By Adriane Jamison

What a predicament we find ourselves in. (FYI, if you’re reading this at a later time, we are in the middle of the COVID-19 pandemic.  We’ve been home for more than a month at this point. Dusty times, my friend. Truly dusty times.)  We’re being responsible humans by social distancing and only essential businesses are open which means salons are closed. So if you normally go to the salon to get your new growth relaxed and don't want to relax it on your own (which I strongly advise against, unless you are a professional), congratulations: you are officially transitioning.  Whether you want to or not. But don't fret: I transitioned by choice back in the olden days of 2018, so I decided to share some of the tips that helped me.


A bit about my experience.

I’ve done the big chop on my type 4 curls many times in my life but have always put a texturizer in my hair immediately post-chop. This last time, however, I decided to transition my hair from relaxed to natural without the big chop. I cut my sides short and left my permed hair long at the top. A cute little tapered situation, which I loved.  Except I began to experience breakage because I was treating my new growth and my permed ends the same. And I learned quickly that what was good for one wasn’t the best for the other. So I set out on a trek across the interwebs: on a quest, if you will, to not totally jack my hair up. Now I’m no expert, but below are the tips that helped me transition my hair with less breakage.


Best Tips for Transitioning Hair

  • Don’t rush!
    • Just like the song says (but without the unrealistic time lapse of the TikTok challenge)! Caring for your hair, especially transitioning or natural hair, takes time. More time that you think. You now have natural roots and relaxed ends, aka hair that is confused.  Rushing the below tips can cause unnecessary natural hair breakage, so take the time to follow them gently and lovingly.


  • Moisture Moisture Moisture!!
    • You need moisture, moisture, moisture, and more moisture. Highly moisturized and highly favored IS the wave. Natural hair loves water (yes, water.  I was shook when I learned this.) for moisture, but relaxed hair not so much. This is where I began my search for the best products for transitioning from relaxed to natural hair and PATTERN became a godsend for me.  The Heavy and Intensive Conditioners on wash day, plus the Jojoba Scalp Oil every day really helped to keep both my natural hair and relaxed hair moisturized and stopped excessive breakage. If your hair likes protein, then try the Hydration Conditioner! Deep conditioning is GREAT for imparting much needed moisture to your relaxed ends and softening/fortifying your new growth. Take some time to massage the conditioner into your new growth and make it feel welcome.  Then put on a shower cap and sit under the dryer for 20-30 minutes or do some quarantine cardio :)  the heat lifts your cuticles and allows the moisture to penetrate into your hair. Trust me, your hair will love it!


  • Detangle your hair after deep conditioning but before rinsing it out
    • This part is super crucial for retention. Where your natural new growth and your permed hair meet is the most delicate part of your hair in this entire scenario. It’s LITERALLY the make or break section.  So I followed these below steps carefully and SLOWWWWLLLYYYYYYYY:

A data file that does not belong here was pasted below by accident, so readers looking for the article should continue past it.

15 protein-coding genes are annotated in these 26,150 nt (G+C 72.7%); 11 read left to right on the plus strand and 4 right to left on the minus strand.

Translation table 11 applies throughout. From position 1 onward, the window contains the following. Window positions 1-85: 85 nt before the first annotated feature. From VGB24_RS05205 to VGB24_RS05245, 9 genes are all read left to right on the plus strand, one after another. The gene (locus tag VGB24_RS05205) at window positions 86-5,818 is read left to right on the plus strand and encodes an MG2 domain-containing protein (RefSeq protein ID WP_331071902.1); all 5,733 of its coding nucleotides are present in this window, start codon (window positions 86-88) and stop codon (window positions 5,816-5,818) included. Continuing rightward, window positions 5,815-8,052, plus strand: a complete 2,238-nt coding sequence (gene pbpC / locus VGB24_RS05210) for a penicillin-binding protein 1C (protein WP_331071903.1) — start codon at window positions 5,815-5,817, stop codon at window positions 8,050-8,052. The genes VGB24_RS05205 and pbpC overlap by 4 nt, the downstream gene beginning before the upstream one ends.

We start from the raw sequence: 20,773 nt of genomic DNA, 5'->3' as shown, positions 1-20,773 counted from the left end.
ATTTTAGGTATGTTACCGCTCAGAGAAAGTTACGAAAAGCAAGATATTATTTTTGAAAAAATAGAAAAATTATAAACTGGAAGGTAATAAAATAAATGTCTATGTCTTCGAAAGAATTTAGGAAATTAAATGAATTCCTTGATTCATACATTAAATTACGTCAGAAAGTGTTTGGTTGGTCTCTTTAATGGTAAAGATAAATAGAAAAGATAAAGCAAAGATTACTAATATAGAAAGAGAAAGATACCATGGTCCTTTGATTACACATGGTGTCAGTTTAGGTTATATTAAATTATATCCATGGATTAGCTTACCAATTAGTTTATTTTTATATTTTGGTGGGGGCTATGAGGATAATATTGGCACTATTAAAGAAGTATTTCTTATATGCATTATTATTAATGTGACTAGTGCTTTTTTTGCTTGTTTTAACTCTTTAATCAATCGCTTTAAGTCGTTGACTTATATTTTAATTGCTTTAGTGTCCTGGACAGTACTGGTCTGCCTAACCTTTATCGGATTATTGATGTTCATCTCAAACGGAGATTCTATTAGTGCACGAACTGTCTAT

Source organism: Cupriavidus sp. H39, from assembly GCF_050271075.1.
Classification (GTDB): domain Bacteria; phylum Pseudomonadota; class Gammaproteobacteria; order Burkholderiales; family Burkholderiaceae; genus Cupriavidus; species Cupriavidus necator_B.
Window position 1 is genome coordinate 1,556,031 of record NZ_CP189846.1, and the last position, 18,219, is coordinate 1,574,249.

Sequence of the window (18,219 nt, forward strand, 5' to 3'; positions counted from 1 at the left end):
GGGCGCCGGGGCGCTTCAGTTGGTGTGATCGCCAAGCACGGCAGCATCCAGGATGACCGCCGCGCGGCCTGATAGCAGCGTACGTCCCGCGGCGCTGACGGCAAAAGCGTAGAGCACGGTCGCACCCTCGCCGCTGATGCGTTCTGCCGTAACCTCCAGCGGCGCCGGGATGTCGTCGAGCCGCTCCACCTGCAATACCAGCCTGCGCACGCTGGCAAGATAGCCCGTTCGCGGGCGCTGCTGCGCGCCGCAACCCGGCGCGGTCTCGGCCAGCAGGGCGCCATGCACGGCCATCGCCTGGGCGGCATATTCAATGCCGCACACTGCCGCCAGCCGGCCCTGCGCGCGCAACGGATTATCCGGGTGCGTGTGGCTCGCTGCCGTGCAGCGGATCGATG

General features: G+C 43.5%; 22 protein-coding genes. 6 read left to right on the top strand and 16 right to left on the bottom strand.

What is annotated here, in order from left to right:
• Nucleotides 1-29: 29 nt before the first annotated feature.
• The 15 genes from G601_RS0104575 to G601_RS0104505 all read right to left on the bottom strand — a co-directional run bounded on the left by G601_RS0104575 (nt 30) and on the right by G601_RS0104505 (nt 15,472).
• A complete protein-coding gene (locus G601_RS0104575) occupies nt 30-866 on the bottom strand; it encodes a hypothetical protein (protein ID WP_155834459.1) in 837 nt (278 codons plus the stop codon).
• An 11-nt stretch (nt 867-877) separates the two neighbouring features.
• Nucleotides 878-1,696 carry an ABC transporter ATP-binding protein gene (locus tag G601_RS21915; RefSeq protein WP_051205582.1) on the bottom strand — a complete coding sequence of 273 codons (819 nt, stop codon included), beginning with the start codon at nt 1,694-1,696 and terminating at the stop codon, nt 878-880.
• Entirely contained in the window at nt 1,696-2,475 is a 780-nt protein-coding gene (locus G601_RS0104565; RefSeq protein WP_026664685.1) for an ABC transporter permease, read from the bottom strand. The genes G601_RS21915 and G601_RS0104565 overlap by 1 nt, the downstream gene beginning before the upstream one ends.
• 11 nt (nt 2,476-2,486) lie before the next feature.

• Finger detangle your new growth
    • The combs you use for permed hair ARE NOT the combs you use on natural hair. You could end up tearing your whole situation out from the roots. Finger detangling your new growth is great because you can feel any knots or tangles out better than a comb can, and you can adjust your pressure. Then you...

  • Comb your hair from the bottom up
    • Your new growth is a lot stronger than your relaxed hair, so combing with too much force will cause a ton of breakage. Comb your hair from the ends up while holding your hand right above where you comb. It takes much longer, but it will guarantee you the least amount of hair loss. 


  • Find your fave transitioning hairstyle
    • This is important because it will help your two different textures appear as one! Braid outs, twist outs, and bantu knots are the way to go.  Well, bantu knots and I are like distant cousins that only see each other at the family Memorial Day barbecue because that’s about how often I achieve a good knot out, but I digress.  And keep practicing :)  But YouTube is a fantastic resource for tutorials of all styles done on all textures and transitioning stages!


  • Put it up!
    • If none of the protective styles are working for whatever reason, then moisturize your hair and put it in braids, a bun, a wig or even a hat! That's also an opportunity for less manipulation, which means less breakage.


And that’s it!  Maybe you’ll stick with the transitioning and grow your natural hair out, maybe do a chop, or relax your hair when you get a chance.  Either way, gently moisturizing and caring for your natural hair texture is the key for whatever you decide.  Here’s to juicy & joyful hair for all the hairs!  Wash your hands :)

Here is my hair while I was transitioning:

Adrian Jamison's hair before transitioning

Here is my hair after transitioning:

 Adrian Jamison's hair after transitioning

Adriane Jamison is on PATTERN’s Social & Community team based in Los Angeles.

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